The Convention sets out some key principles which governments and public bodies must take into account when they are carrying out their work. Generally, public authorities should follow these principles. They should also identify what they can do to positively promote them. These principles are:
- Respect. Every person is of equal worth and deserves to be treated with dignity and respect. Disabled people have the right to choose how to live their own lives and the freedom to make their own choices. These rights must be respected.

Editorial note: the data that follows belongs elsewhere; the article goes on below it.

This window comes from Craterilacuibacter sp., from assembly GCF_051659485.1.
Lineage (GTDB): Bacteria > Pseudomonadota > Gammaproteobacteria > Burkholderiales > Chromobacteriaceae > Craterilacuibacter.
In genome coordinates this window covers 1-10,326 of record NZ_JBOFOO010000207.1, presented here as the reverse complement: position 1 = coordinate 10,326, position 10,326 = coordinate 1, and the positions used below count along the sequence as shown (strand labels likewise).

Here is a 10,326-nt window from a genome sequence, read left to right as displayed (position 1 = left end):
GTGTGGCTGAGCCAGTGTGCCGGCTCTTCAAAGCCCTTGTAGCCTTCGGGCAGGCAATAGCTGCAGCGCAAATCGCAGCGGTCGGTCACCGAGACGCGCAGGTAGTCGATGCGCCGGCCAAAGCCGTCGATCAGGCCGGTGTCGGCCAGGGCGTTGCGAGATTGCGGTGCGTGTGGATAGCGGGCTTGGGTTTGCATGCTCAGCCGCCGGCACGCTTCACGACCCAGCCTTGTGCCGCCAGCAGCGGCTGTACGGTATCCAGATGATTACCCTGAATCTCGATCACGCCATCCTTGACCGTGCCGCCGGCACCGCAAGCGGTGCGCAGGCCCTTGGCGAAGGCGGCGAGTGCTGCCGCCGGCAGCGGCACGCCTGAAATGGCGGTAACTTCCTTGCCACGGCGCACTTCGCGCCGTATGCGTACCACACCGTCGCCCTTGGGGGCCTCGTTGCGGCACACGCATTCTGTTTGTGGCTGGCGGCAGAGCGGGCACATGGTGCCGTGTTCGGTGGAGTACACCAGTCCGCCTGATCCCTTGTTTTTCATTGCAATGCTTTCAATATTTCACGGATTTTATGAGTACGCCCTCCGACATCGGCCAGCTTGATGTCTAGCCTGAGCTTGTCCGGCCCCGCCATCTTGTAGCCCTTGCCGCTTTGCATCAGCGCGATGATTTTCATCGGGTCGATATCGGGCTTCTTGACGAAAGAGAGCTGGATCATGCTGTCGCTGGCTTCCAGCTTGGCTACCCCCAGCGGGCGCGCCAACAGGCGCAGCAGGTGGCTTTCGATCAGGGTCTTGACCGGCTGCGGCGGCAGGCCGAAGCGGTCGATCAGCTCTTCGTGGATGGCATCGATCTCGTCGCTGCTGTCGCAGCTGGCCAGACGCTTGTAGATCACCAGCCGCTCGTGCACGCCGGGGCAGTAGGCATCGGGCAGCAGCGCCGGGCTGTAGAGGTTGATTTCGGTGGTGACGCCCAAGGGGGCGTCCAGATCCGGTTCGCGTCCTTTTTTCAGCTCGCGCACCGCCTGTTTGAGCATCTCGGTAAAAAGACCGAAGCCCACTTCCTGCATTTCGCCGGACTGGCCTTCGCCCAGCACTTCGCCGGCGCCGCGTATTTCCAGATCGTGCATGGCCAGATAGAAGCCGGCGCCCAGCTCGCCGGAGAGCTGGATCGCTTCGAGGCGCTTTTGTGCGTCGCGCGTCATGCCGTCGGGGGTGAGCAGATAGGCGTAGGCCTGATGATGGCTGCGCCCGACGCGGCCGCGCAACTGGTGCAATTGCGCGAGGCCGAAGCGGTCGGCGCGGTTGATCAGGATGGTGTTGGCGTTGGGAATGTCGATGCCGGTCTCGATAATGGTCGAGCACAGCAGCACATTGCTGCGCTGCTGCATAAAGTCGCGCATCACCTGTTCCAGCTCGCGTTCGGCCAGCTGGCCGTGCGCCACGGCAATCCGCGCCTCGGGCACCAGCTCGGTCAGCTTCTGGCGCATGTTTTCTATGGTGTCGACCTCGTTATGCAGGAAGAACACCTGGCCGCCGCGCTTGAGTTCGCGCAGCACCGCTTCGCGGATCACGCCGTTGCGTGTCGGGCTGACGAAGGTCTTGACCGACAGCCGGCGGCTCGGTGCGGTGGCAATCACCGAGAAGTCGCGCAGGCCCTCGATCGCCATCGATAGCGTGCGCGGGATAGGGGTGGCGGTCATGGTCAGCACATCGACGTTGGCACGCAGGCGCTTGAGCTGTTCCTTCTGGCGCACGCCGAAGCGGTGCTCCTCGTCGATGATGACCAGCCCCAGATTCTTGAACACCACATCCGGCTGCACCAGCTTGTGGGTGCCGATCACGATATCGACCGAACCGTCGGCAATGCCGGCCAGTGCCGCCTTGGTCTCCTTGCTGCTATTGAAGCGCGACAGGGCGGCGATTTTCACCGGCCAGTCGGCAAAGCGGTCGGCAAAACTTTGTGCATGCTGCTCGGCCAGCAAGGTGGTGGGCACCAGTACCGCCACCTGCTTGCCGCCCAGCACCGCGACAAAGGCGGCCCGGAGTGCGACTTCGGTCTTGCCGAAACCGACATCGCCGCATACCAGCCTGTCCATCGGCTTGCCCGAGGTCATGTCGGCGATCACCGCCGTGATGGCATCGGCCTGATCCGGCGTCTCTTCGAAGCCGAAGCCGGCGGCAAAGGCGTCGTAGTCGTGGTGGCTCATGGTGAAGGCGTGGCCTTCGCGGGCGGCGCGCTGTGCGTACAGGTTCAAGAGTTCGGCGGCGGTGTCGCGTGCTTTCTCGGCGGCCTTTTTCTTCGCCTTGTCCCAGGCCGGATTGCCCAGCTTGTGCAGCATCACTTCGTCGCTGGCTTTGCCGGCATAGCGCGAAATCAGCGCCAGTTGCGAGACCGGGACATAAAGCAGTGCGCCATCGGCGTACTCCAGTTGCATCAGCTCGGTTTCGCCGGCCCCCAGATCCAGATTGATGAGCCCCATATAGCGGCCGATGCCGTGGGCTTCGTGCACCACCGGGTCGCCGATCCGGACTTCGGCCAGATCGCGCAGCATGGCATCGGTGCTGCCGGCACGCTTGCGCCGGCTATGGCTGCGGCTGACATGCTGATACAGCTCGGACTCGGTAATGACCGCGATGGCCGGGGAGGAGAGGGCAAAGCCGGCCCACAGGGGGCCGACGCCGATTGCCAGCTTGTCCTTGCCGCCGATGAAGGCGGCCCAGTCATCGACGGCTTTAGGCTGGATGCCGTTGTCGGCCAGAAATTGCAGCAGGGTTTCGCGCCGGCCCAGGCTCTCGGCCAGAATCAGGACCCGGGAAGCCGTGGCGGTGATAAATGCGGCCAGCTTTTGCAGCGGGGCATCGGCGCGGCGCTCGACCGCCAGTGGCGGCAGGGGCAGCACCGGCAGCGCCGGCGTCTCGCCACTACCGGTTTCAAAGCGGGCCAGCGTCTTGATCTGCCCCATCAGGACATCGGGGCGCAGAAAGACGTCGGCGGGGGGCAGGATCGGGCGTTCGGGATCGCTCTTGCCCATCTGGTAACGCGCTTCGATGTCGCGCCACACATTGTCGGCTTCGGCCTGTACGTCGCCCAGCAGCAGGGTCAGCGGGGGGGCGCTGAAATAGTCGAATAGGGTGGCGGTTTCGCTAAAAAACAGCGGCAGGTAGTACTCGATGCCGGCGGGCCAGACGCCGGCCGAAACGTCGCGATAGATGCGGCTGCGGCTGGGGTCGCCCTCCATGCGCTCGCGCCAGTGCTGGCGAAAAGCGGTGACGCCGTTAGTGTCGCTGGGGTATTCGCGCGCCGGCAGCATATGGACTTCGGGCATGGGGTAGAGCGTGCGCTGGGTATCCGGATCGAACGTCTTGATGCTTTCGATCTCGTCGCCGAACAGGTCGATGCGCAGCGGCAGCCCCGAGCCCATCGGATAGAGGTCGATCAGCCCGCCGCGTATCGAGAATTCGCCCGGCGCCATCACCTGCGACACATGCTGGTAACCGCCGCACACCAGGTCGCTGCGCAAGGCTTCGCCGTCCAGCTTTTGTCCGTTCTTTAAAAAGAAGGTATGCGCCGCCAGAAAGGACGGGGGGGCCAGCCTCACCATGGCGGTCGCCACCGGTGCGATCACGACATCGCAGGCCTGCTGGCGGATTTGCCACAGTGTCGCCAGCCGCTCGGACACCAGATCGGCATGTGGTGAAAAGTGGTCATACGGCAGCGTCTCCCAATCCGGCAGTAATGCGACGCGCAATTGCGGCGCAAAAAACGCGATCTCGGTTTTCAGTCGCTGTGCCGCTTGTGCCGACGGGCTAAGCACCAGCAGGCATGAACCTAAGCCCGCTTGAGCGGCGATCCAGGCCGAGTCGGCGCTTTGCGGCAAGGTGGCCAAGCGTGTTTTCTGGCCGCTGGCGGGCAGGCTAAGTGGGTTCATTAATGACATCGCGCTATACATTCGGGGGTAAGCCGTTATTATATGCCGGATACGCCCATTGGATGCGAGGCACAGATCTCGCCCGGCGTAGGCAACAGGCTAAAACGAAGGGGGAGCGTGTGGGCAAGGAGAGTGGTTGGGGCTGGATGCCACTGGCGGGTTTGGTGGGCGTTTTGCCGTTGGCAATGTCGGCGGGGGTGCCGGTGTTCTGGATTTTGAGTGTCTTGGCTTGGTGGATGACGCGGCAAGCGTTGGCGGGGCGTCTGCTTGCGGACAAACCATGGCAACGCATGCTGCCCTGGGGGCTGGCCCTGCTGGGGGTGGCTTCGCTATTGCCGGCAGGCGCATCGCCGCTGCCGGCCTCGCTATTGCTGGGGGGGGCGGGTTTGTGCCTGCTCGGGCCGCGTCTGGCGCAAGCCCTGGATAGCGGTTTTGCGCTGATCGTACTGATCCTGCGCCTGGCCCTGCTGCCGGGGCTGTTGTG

- Non-discrimination. Disabled people must never be treated worse than others, excluded from or denied access to services, education, work or social life on the basis of their disability.
- Participation and inclusion. Disabled people’s full and effective participation and inclusion in society must be supported.
- Respect for difference and acceptance of disabled people as part of human diversity and humanity.
- Equality of opportunity. Taking positive action to ensure barriers are removed.
- Accessibility. Ensuring disabled people can access buildings, housing, services, information, leisure (and other areas listed in the Convention) on an equal basis to non-disabled people.
- Equality between men and women.
- Respect for disabled children as they grow up.